The Unbearable Whiteness of Being is about the construct of whiteness; its aim is to delve into my history as a white woman and raise questions that may not have easy answers. At the same time, I hope this work can offer healing for my own ancestral relatives and other African American families. The work also begs the question of what would happen if other white families would acknowledge their past. They could open doors to helping black counterpart families find their shrouded histories.
My Family Anti-Autobiography, altered paperback book, 2019
This project began organically: two families, both with an interest in genealogy and history, started to look for something, not knowing exactly what. My mother, Jacqueline Kochak, is a journalist with a love and obsession for knowledge and truth who, through the exploration of history, set out on a search for her family history. Along the way, she met Paula Whatley Matabane, who lived only one hour away and was on the same search. They were two Southern women who found each other. Their connection was a shared ancestor who was a slave master. My family’s ancestor was the slave master, and Paula’s was the enslaved female. This knowledge was extraordinarily hard for my mother to accept at first. She always thought she was from a poor farming family. Paula, on the other hand, knew of her family history and wanted to open a dialogue.
My interest deepened as I learned of the similarities between the four women involved, Paula and my mother, Paula’s daughter and me. My mother and Paula are only a couple of years apart in age, one a journalist and the other a documentary filmmaker and professor. My interest further deepened as I found out that Mashadi, Paula’s daughter, was a writer and academic, and I am a contemporary artist. We are two sides of one coin, exemplars of a narrative that has been buried by controversy, and a shame in American history that has yet to be fully acknowledged. The brutality of that time and the unacknowledged history are at the forefront of our continued conversation.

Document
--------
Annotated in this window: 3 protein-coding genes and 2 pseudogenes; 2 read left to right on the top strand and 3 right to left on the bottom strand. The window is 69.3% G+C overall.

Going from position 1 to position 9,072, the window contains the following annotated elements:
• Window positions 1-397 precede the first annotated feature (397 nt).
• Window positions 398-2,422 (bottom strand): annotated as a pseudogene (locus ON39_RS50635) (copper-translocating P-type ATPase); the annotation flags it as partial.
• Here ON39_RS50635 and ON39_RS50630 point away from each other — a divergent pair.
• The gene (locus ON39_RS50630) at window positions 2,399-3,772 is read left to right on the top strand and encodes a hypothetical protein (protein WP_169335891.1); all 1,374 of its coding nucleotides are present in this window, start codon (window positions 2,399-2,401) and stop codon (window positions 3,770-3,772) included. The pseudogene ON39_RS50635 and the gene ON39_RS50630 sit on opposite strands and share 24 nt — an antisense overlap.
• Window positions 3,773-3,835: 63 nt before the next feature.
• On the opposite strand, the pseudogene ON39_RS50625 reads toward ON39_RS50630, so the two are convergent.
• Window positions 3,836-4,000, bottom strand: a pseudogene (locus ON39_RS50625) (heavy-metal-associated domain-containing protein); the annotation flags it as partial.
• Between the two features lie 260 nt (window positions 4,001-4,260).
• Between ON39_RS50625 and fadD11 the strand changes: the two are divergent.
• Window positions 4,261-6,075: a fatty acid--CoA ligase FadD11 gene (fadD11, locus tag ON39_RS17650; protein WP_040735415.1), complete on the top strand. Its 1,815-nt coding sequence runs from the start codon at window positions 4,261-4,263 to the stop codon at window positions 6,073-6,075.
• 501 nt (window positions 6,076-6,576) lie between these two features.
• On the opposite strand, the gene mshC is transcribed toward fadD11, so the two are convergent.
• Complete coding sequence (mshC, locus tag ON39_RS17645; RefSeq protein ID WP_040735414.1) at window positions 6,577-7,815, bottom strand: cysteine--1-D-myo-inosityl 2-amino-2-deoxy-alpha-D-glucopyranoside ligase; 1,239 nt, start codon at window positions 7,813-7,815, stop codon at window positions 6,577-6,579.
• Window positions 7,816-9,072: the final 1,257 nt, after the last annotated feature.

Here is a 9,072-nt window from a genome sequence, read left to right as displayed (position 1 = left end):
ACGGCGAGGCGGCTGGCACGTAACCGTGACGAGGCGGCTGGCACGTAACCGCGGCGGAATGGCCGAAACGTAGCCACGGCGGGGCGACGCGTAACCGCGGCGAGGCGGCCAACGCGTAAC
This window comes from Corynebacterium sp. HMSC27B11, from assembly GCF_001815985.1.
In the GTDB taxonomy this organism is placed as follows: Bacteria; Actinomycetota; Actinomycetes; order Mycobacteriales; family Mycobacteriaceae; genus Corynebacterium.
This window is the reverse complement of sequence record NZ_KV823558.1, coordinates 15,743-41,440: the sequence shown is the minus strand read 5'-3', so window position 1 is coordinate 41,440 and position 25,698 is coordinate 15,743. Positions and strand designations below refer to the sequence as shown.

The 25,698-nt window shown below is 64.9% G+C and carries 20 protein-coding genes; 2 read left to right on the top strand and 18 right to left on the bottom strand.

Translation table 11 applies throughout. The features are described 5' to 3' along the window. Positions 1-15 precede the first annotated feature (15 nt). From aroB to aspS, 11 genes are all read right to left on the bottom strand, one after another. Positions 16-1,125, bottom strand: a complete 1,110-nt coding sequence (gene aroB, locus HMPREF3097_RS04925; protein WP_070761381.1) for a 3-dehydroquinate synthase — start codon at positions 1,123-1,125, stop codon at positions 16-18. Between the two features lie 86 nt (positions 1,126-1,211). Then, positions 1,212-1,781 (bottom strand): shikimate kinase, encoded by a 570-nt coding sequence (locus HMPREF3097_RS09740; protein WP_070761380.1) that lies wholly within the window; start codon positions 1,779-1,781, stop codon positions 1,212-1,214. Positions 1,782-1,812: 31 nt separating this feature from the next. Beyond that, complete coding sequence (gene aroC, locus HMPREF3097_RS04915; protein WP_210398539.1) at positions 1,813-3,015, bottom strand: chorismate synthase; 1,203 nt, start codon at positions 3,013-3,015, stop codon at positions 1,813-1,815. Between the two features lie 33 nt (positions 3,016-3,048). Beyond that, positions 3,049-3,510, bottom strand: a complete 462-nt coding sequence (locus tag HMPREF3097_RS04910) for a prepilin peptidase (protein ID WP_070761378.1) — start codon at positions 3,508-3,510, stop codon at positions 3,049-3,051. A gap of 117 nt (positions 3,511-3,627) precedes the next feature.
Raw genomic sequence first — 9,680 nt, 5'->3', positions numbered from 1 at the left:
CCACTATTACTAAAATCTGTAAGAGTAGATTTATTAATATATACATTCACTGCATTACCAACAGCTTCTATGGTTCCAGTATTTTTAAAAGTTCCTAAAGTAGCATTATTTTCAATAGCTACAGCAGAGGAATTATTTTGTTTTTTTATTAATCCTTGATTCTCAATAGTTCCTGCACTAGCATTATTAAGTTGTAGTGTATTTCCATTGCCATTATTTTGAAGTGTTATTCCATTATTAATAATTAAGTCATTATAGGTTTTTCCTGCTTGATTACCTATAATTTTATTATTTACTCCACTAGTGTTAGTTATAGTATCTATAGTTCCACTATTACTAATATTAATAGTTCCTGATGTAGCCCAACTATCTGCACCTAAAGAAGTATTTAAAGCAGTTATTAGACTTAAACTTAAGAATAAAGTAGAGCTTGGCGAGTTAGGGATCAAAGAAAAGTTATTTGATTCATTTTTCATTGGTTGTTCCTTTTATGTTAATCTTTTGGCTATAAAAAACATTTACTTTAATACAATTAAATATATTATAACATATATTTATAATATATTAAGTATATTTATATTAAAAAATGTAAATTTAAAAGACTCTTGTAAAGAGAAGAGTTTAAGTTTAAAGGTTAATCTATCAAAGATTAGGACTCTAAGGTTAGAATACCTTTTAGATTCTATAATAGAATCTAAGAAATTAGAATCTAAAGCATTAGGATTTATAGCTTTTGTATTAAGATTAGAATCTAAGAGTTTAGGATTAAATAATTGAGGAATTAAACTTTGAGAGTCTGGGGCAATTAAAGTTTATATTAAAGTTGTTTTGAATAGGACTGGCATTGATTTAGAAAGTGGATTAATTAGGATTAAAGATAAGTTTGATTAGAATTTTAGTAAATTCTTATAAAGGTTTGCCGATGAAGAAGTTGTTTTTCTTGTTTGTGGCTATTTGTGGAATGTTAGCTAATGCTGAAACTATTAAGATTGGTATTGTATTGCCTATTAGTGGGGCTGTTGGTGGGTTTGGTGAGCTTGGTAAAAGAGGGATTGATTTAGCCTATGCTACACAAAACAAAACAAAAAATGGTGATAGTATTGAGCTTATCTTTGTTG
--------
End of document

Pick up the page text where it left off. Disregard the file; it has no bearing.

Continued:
I proposed that the two families begin to get to know each other through starting a conversation, in the process becoming a family that has never been acknowledged. I proposed using our photo archives to make reimagined family portraits in the form of collages and montages. From the collages I create large-scale paintings to synthesize these moments and write them into present history. Paula and her daughter respond to everything I create. We have a continued Skype conversation. I am collecting data, a new archive, and in doing this we rotate agency. We are history making—chatting and acknowledging, collaborating and negotiating. Through a newfound unity, we are transcending a patriarchal society; shame is revised into a new beginning.
“I love Natalya’s vision,” says Paula. “She is searching for a deeper identity that unites four individuals in the face of hundreds of years of exploitative systems and actions that were designed to eternally divide and obscure the relationship between us. This is a bold act of an artist unafraid of naysayers on both sides of each family.”
“Natalya’s work defies the exploitation and abuse as well as the naysayers,” she adds. “Her work will shake us up and become integral to reconciliation work for many decades to come,” Paula says. “I imagine more fine artists and popular culture creators building upon her foundation.”